There are three possible headlines for this blog post:
Running in shoes takes less energy than running barefoot.
The heavier your shoes are, the less efficiently you run.
Running barefoot "offers no metabolic advantage over running in lightweight, cushioned shoes."
The topic is a very cool and thought-provoking new study, from Rodger Kram's lab at the University of Colorado, just published online in Medicine & Science in Sports & Exercise (whose official conclusion is Headline Number 3). While there are plenty of subtleties in the study, the basic idea is very simple. They took a group of runners and measured their efficiency (by measuring how much oxygen they consumed at a given pace) while adding progressively larger weights to their feet. They did this both with and without shoes on. Here's what they found:
One of the findings isn't surprising at all: the more mass the researchers added to each foot (using small strips of lead on the top of each foot), the less efficient the runners became. As previous studies have found, every extra 100 grams per foot made the runners consume about 1% more oxygen. That's Headline Number 2 above, and it's a fact that is often cited by advocates of barefoot running: since shoes typically weigh a few hundreds grams, you should immediately become more efficient by taking off your shoes.
But if you look carefully at the graph, you notice something interesting. All the solid dots (shoes on) are lower than the open dots (shoes off), which means the runners were consuming less oxygen while wearing shoes. In fact, the first solid dot (just shoes, no weight added) is lower than the first open dot (no shoes, no weight added). How can this be, if extra weight makes you less efficient?
The inevitable conclusion -- Headline Number 1 -- is that wearing running shoes somehow makes you run more efficiently, independent of the added weight. If you look at equal-weight conditions, the shoes appear to provide a benefit of about 3-4%. The researchers propose two possible explanations for this effect. One is that the runners spontaneously took slightly longer strides (by 3.3% on average) when they were wearing shoes. These longer strides may have allowed them to be more efficient, thought it's unlikely to account for the whole effect. The other is the cushioning in the shoes: without cushioning, the researchers suggest, the runners' leg muscles have to expend metabolic energy to absorb the impact of each stride. They call this the "cost of cushioning" hypothesis.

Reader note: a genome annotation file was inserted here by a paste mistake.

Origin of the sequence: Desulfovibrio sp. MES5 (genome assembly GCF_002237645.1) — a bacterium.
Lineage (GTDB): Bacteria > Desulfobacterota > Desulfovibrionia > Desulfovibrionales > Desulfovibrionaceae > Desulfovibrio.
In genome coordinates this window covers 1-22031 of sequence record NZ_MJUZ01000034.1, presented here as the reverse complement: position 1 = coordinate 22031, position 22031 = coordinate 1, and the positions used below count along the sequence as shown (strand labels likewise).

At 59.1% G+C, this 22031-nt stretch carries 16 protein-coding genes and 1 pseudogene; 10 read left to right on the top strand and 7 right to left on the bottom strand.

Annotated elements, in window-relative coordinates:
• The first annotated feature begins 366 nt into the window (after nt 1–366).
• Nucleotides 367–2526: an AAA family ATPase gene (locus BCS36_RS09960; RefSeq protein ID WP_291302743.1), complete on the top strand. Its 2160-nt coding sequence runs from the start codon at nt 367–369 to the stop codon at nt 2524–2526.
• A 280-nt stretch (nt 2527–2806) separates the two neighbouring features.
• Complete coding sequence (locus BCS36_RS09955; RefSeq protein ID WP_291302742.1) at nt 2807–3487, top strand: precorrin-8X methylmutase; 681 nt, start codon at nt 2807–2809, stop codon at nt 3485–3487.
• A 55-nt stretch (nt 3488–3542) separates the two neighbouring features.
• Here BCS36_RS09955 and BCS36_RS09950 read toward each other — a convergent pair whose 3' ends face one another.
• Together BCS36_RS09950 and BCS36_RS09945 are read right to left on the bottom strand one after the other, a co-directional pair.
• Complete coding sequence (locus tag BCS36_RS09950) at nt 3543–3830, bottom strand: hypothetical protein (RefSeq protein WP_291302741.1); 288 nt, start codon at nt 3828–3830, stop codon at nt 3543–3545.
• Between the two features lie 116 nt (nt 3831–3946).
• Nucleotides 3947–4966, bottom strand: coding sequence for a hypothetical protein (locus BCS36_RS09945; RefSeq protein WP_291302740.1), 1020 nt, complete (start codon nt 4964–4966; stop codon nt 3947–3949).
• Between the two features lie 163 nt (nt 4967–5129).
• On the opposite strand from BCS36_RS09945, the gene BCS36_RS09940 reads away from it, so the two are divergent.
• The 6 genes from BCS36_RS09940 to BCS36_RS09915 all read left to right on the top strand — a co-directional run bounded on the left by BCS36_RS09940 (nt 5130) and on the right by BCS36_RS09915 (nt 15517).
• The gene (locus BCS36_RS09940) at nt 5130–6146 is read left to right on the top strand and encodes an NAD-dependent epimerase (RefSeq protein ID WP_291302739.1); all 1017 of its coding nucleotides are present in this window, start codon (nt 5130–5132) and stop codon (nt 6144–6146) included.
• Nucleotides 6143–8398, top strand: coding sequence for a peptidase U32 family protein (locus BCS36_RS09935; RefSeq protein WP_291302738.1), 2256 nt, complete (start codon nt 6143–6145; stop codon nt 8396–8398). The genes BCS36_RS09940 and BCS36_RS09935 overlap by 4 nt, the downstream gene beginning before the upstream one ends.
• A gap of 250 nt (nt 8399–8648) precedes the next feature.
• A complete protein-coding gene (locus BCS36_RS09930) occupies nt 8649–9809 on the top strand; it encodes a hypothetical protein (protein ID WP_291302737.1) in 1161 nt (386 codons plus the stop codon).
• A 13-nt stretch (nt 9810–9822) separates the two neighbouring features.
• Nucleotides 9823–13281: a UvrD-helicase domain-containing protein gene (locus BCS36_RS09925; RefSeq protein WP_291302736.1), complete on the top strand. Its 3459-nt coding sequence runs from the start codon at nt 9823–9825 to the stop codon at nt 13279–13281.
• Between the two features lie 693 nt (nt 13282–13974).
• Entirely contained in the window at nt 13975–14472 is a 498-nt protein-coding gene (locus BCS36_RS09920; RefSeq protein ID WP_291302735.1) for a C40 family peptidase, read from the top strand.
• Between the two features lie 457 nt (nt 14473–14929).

A few relevant details about the study. The shoes they used were Nike Mayflys, which are very light shoes, with a mass of 135.6 grams for a men's size 9. The 12 runners included in the study were all experienced barefoot runners, running at least 8K (5 miles) a week barefoot or in minimalist footwear. That's not much, but avoids problems with a barefoot learning curve that may have confused previous studies. Finally, all the runners were midfoot or forefoot strikers, both barefoot and in shoes. This condition was imposed to prevent confounding effects from comparing rearfoot to forefoot striking efficiency.
These conditions raise an important caveat. One of the proposed advantages of barefoot-minimalist running is that it automatically helps to correct overstriding -- an extremely common problem among inexperienced runners. The fact that all these runners were already forefoot strikes suggests that none of them were likely overstriding, which would make them less likely to benefit from barefoot running. It's possible that a truly "random" group of runners might have been less efficient in the shod condition, because more of them would have been dramatically overstriding.
Anyway, the bottom line is: this is a surprising result, at least to me. In the long-running debate over running form and running shoes, many of us had started to accept the claim that cushioning in running shoes serves no purpose. But maybe it does, after all. This debate is far from over!